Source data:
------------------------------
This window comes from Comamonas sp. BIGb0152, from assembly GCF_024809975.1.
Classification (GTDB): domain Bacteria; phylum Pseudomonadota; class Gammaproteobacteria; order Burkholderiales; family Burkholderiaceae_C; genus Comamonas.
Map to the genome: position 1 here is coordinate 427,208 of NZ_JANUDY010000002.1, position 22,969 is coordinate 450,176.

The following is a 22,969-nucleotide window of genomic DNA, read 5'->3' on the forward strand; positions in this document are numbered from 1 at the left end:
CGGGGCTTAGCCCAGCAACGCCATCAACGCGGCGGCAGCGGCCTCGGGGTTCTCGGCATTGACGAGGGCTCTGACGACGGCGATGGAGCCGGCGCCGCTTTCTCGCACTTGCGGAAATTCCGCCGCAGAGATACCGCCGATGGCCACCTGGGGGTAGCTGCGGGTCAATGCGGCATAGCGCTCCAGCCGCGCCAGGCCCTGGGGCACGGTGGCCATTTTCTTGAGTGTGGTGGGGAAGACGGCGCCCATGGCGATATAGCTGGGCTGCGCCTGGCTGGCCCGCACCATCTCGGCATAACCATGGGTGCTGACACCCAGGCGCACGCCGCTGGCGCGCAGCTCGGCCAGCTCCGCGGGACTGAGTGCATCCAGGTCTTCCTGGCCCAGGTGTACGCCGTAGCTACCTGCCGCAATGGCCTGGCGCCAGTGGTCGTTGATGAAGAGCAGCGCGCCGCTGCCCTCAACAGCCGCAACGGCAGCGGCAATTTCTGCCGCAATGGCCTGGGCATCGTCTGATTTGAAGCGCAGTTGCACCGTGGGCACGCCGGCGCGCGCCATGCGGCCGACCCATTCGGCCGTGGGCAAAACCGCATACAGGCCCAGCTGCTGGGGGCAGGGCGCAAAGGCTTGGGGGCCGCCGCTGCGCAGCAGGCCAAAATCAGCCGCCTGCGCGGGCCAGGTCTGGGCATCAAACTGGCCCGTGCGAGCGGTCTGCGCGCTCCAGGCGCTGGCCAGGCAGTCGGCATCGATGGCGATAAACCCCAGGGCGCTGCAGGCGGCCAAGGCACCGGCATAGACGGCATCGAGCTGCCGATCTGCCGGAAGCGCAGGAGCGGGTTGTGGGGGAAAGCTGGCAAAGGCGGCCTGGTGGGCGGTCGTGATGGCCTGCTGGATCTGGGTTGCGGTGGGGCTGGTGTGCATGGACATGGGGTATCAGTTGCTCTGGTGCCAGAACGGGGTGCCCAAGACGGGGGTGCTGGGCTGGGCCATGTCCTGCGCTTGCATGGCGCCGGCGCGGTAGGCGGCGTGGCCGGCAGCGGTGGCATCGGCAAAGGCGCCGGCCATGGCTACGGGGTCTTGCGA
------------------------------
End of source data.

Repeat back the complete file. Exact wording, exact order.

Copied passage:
This window comes from Comamonas sp. BIGb0152, from assembly GCF_024809975.1.
Classification (GTDB): domain Bacteria; phylum Pseudomonadota; class Gammaproteobacteria; order Burkholderiales; family Burkholderiaceae_C; genus Comamonas.
Map to the genome: position 1 here is coordinate 427,208 of NZ_JANUDY010000002.1, position 22,969 is coordinate 450,176.

The following is a 22,969-nucleotide window of genomic DNA, read 5'->3' on the forward strand; positions in this document are numbered from 1 at the left end:
CGGGGCTTAGCCCAGCAACGCCATCAACGCGGCGGCAGCGGCCTCGGGGTTCTCGGCATTGACGAGGGCTCTGACGACGGCGATGGAGCCGGCGCCGCTTTCTCGCACTTGCGGAAATTCCGCCGCAGAGATACCGCCGATGGCCACCTGGGGGTAGCTGCGGGTCAATGCGGCATAGCGCTCCAGCCGCGCCAGGCCCTGGGGCACGGTGGCCATTTTCTTGAGTGTGGTGGGGAAGACGGCGCCCATGGCGATATAGCTGGGCTGCGCCTGGCTGGCCCGCACCATCTCGGCATAACCATGGGTGCTGACACCCAGGCGCACGCCGCTGGCGCGCAGCTCGGCCAGCTCCGCGGGACTGAGTGCATCCAGGTCTTCCTGGCCCAGGTGTACGCCGTAGCTACCTGCCGCAATGGCCTGGCGCCAGTGGTCGTTGATGAAGAGCAGCGCGCCGCTGCCCTCAACAGCCGCAACGGCAGCGGCAATTTCTGCCGCAATGGCCTGGGCATCGTCTGATTTGAAGCGCAGTTGCACCGTGGGCACGCCGGCGCGCGCCATGCGGCCGACCCATTCGGCCGTGGGCAAAACCGCATACAGGCCCAGCTGCTGGGGGCAGGGCGCAAAGGCTTGGGGGCCGCCGCTGCGCAGCAGGCCAAAATCAGCCGCCTGCGCGGGCCAGGTCTGGGCATCAAACTGGCCCGTGCGAGCGGTCTGCGCGCTCCAGGCGCTGGCCAGGCAGTCGGCATCGATGGCGATAAACCCCAGGGCGCTGCAGGCGGCCAAGGCACCGGCATAGACGGCATCGAGCTGCCGATCTGCCGGAAGCGCAGGAGCGGGTTGTGGGGGAAAGCTGGCAAAGGCGGCCTGGTGGGCGGTCGTGATGGCCTGCTGGATCTGGGTTGCGGTGGGGCTGGTGTGCATGGACATGGGGTATCAGTTGCTCTGGTGCCAGAACGGGGTGCCCAAGACGGGGGTGCTGGGCTGGGCCATGTCCTGCGCTTGCATGGCGCCGGCGCGGTAGGCGGCGTGGCCGGCAGCGGTGGCATCGGCAAAGGCGCCGGCCATGGCTACGGGGTCTTGCGA